The energy crisis now seems to be out of the spotlight, but the news of upcoming strikes in Australia, the world’s second biggest exporter of liquefied natural gas (LNG), has quickly pushed up gas prices on the markets. Some traders expect a hike from the current EUR 40 per MWh to as much as EUR 100. The situation is highly volatile, so the best policy for everyone, including South-East Europe, is to ensure multiple supply routes for this winter, but also the coming years.
Hungary has already agreed natural gas deliveries with Ankara, in what will be the first time for Turkey to supply a European country that is not its neighbor. The agreement was signed during a recent summit in Budapest, hosted by Hungarian Prime Minister Viktor Orbán and attended by Turkish President Recep Tayyip Erdoğan, Serbia’s Aleksandar Vučić, Azerbaijan’s Ilham Aliyev, and Milorad Dodik, the president of the Republic of Srpska, one of the two political entities of Bosnia and Herzegovina.
They were all probably aware of the planned strikes at three LNG facilities in Australia. Of course, the strikes and price hikes would not affect the participants of the Budapest summit in the same way, since some of them are gas importers (Hungary, the Republic of Srpska), some are importers but also important transit countries (Turkey), while some are producers (Azerbaijan).
Europe’s gas depots are 90% full
The strikes are planned at the North West Shelf facilities, owned by Woodside Energy Group, Gorgon, and Wheatstone and operated by Chevron. The problem is that these facilities cover 10% of the global LNG demand. In 2022, Australia was the second largest exporter of LNG in the world, behind Qatar and ahead of the United States. These three countries supply 61% of LNG to the global market.
The announcement promptly raised the price of gas on the European markets by several percent. Yesterday, the futures price on the Dutch TTF exchange was EUR 43 per MWh, compared to EUR 38 just five days earlier. The forecasts are mixed – some expect the price to jump from around EUR 40 to over EUR 100, while others believe such fears are unjustified.
The hikes recalled the situation with gas prices in the last two years. In mid-2021, the price was EUR 20, but due to the disruptions caused by the COVID-19 pandemic, among other things, it had gone up to EUR 60 before the outbreak of the Russian-Ukrainian war in February 2022. After that it began to rise sharply, exceeding EUR 300 at one point, which caused numerous problems around the world. The situation stabilized at the beginning of this year, so in May the futures price was EUR 20.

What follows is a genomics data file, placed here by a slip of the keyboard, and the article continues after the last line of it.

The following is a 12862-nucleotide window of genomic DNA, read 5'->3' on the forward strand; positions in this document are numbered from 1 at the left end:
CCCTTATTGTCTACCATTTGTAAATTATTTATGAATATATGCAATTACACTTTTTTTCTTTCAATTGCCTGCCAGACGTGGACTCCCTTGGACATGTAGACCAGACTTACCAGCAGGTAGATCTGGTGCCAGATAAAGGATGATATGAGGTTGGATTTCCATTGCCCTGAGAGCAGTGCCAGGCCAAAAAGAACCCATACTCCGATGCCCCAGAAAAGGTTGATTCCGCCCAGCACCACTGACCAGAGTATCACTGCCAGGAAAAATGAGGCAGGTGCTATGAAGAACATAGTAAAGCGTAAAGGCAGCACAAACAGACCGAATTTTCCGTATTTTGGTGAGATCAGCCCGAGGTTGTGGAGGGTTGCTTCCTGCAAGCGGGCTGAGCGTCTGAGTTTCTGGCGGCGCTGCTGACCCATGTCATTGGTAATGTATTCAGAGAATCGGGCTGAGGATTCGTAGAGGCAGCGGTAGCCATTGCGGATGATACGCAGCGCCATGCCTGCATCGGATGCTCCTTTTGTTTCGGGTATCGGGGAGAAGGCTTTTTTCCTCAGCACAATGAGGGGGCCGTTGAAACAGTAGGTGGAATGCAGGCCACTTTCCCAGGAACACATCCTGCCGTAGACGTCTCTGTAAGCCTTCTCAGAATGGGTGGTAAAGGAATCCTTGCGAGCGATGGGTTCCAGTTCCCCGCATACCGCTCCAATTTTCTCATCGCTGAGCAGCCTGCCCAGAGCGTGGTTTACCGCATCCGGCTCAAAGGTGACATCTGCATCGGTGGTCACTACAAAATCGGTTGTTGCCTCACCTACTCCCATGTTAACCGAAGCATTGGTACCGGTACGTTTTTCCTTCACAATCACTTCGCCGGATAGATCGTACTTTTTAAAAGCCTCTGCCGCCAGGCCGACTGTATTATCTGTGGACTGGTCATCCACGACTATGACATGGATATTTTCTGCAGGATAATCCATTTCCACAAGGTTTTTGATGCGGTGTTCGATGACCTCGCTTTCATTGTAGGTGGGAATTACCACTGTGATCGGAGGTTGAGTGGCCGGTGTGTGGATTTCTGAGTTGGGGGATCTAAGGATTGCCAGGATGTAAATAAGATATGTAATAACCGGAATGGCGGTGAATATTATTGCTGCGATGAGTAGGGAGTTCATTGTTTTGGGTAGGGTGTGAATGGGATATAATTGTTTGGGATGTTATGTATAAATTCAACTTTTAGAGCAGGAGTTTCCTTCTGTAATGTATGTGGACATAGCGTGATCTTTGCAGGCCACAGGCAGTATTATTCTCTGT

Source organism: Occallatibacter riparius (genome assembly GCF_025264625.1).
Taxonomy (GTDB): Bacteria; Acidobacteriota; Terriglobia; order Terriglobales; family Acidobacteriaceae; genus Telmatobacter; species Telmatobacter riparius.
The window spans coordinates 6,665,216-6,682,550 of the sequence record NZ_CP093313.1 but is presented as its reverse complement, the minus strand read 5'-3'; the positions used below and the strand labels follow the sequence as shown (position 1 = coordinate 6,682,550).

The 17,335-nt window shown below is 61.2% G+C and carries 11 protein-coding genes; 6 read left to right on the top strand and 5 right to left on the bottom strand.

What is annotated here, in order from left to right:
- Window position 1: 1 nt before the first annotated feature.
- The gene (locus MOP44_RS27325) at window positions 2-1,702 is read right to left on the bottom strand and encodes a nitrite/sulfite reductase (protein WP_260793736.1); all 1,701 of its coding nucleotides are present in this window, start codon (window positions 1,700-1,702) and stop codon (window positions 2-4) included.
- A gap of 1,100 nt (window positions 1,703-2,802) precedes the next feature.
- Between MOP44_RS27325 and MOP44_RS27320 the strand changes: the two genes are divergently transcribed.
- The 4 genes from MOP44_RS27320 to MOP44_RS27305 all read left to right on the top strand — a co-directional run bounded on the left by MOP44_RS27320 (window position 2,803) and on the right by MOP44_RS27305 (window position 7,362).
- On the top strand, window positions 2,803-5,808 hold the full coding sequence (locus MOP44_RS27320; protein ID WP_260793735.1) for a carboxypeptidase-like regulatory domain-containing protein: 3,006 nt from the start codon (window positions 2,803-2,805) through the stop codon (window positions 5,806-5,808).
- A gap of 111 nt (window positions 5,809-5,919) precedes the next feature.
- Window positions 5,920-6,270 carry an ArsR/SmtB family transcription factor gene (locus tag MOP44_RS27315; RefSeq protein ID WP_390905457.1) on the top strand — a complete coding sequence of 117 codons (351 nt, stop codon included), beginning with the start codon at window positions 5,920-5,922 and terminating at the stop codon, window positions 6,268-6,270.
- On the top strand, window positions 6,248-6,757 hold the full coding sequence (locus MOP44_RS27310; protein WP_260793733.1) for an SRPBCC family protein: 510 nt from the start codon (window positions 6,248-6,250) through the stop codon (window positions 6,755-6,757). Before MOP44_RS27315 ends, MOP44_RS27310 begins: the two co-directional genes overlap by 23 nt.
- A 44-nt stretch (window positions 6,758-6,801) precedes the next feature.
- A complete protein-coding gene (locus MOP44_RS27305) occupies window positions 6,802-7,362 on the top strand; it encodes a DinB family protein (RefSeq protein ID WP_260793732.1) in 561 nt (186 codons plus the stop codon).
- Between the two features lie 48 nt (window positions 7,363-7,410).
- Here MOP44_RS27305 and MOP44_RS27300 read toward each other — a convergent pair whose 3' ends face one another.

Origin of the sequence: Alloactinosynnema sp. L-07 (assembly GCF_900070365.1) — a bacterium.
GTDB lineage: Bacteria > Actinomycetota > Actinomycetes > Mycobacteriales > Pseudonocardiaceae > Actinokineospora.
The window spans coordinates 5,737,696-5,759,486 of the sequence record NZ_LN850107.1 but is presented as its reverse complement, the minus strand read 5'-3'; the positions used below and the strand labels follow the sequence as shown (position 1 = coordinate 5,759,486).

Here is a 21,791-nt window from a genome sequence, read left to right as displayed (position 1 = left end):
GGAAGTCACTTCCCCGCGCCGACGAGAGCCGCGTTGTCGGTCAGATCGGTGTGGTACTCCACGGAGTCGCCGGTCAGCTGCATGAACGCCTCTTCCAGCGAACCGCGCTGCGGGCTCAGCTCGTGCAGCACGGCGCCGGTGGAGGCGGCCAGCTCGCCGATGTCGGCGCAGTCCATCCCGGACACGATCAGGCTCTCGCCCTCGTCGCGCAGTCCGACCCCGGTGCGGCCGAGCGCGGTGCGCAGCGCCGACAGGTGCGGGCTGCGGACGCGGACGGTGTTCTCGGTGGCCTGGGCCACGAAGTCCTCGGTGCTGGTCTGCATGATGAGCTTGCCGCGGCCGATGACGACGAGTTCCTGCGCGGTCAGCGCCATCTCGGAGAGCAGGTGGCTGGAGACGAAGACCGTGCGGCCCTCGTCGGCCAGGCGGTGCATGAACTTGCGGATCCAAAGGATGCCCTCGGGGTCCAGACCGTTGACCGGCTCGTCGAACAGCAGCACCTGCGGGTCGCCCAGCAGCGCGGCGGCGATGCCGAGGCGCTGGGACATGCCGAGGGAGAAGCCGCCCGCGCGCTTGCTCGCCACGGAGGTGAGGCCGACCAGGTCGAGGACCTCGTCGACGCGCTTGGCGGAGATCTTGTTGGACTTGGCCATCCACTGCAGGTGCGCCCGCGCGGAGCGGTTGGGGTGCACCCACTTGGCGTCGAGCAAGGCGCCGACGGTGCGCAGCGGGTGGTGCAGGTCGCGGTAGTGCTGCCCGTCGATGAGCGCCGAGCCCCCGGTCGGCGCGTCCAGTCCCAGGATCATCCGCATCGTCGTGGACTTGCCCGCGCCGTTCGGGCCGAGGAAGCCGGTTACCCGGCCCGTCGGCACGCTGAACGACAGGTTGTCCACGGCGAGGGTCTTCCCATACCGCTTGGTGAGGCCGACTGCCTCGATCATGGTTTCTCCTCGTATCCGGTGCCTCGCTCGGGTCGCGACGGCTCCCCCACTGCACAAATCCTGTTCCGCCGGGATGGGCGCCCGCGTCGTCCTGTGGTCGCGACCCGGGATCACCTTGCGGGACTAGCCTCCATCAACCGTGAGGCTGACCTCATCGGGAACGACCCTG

If it’s any consolation, European gas storage facilities are full. A few days ago, the association Gas Infrastructure Europe announced that the goal of filling the depots to 90% was achieved on November 1, two and a half months ahead of schedule.
Hungary has reached a deal with Turkey
Turkish Minister of Energy and Natural Resources Alparslan Bayraktar has confirmed that Turkey will export natural gas to Hungary, according to Turkish newspaper Daily Sabah.
Under the natural gas agreement signed between Turkish Petroleum Pipeline Corporation (BOTAŞ) and Hungary’s MVM, Turkey will export natural gas to a European country that is not its border neighbor for the first time, Bayraktar said, adding that Turkey “continues to contribute to Europe’s energy security.”
The gas shipments from Turkey to Hungary are expected to start next year, according to a statement from BOTAŞ.
The agreement also includes cooperation on the use of Turkish LNG infrastructure and the two countries’ gas storage facilities within the framework of their common interests, according to local media.
In January, Turkey signed a deal with Bulgaria to supply up to 1.5 billion cubic meters of natural gas annually over 13 years.
Serbia is negotiating with Azerbaijan
Serbia, for its part, has been planning to import natural gas from Azerbaijan. President Aleksandar Vučić recently said that Serbia was ready for the coming winter, with sufficient energy and food reserves.
The country’s gas reserves, according to him, are “good.” Currently, they are at about 620 million cubic meters, stored in the Banatski Dvor gas depot and in Hungary.
According to him, Ukraine is blocking the transit of Russian gas to Hungary, and this could put pressure on TurkStream, which transports Russian gas through Turkey and Bulgaria to Bosnia and Herzegovina, Hungary, and Serbia.
Serbia is building an interconnector with Bulgaria, but is also negotiating with Azerbaijan on the import of around 300 or 400 million cubic meters of gas, Vučić recalled.